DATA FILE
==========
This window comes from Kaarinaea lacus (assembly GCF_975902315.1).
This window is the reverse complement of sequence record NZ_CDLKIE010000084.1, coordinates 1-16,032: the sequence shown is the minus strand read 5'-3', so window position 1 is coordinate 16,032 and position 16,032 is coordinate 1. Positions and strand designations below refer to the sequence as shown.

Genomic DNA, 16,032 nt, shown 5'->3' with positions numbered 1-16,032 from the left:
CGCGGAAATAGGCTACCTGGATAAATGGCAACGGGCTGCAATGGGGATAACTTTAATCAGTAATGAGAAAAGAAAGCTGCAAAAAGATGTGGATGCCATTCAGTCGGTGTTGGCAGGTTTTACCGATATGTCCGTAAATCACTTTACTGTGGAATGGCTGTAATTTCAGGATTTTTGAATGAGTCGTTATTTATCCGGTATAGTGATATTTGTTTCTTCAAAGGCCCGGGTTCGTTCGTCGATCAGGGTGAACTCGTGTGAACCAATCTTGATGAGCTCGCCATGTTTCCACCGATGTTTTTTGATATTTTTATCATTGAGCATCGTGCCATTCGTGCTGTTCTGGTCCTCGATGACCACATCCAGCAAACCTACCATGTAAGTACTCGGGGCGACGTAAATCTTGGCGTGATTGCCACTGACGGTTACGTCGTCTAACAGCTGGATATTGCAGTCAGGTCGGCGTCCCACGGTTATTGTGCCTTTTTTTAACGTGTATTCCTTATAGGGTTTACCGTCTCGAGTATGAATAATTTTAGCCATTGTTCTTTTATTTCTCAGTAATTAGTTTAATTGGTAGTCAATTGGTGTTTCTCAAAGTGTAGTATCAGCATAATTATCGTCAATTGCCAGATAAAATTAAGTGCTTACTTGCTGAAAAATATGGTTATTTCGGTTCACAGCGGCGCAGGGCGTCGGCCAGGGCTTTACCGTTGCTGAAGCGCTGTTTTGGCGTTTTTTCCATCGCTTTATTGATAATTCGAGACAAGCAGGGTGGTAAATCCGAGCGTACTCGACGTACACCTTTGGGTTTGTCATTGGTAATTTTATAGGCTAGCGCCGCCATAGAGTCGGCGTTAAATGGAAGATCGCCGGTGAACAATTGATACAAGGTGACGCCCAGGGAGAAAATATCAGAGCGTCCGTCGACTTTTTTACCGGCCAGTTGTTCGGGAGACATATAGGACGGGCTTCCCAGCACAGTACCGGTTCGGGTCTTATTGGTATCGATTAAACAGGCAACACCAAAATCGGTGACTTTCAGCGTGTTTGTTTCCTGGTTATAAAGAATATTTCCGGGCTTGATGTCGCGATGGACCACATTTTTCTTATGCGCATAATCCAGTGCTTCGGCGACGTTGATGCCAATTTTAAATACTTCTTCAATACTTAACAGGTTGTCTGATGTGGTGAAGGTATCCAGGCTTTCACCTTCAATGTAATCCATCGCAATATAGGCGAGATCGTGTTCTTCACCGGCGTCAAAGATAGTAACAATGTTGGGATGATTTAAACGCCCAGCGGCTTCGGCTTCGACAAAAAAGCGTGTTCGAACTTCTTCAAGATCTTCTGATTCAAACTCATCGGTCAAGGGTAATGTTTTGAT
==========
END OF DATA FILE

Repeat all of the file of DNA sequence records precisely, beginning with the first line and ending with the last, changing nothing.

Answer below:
This window comes from Kaarinaea lacus (assembly GCF_975902315.1).
This window is the reverse complement of sequence record NZ_CDLKIE010000084.1, coordinates 1-16,032: the sequence shown is the minus strand read 5'-3', so window position 1 is coordinate 16,032 and position 16,032 is coordinate 1. Positions and strand designations below refer to the sequence as shown.

Genomic DNA, 16,032 nt, shown 5'->3' with positions numbered 1-16,032 from the left:
CGCGGAAATAGGCTACCTGGATAAATGGCAACGGGCTGCAATGGGGATAACTTTAATCAGTAATGAGAAAAGAAAGCTGCAAAAAGATGTGGATGCCATTCAGTCGGTGTTGGCAGGTTTTACCGATATGTCCGTAAATCACTTTACTGTGGAATGGCTGTAATTTCAGGATTTTTGAATGAGTCGTTATTTATCCGGTATAGTGATATTTGTTTCTTCAAAGGCCCGGGTTCGTTCGTCGATCAGGGTGAACTCGTGTGAACCAATCTTGATGAGCTCGCCATGTTTCCACCGATGTTTTTTGATATTTTTATCATTGAGCATCGTGCCATTCGTGCTGTTCTGGTCCTCGATGACCACATCCAGCAAACCTACCATGTAAGTACTCGGGGCGACGTAAATCTTGGCGTGATTGCCACTGACGGTTACGTCGTCTAACAGCTGGATATTGCAGTCAGGTCGGCGTCCCACGGTTATTGTGCCTTTTTTTAACGTGTATTCCTTATAGGGTTTACCGTCTCGAGTATGAATAATTTTAGCCATTGTTCTTTTATTTCTCAGTAATTAGTTTAATTGGTAGTCAATTGGTGTTTCTCAAAGTGTAGTATCAGCATAATTATCGTCAATTGCCAGATAAAATTAAGTGCTTACTTGCTGAAAAATATGGTTATTTCGGTTCACAGCGGCGCAGGGCGTCGGCCAGGGCTTTACCGTTGCTGAAGCGCTGTTTTGGCGTTTTTTCCATCGCTTTATTGATAATTCGAGACAAGCAGGGTGGTAAATCCGAGCGTACTCGACGTACACCTTTGGGTTTGTCATTGGTAATTTTATAGGCTAGCGCCGCCATAGAGTCGGCGTTAAATGGAAGATCGCCGGTGAACAATTGATACAAGGTGACGCCCAGGGAGAAAATATCAGAGCGTCCGTCGACTTTTTTACCGGCCAGTTGTTCGGGAGACATATAGGACGGGCTTCCCAGCACAGTACCGGTTCGGGTCTTATTGGTATCGATTAAACAGGCAACACCAAAATCGGTGACTTTCAGCGTGTTTGTTTCCTGGTTATAAAGAATATTTCCGGGCTTGATGTCGCGATGGACCACATTTTTCTTATGCGCATAATCCAGTGCTTCGGCGACGTTGATGCCAATTTTAAATACTTCTTCAATACTTAACAGGTTGTCTGATGTGGTGAAGGTATCCAGGCTTTCACCTTCAATGTAATCCATCGCAATATAGGCGAGATCGTGTTCTTCACCGGCGTCAAAGATAGTAACAATGTTGGGATGATTTAAACGCCCAGCGGCTTCGGCTTCGACAAAAAAGCGTGTTCGAACTTCTTCAAGATCTTCTGATTCAAACTCATCGGTCAAGGGTAATGTTTTGAT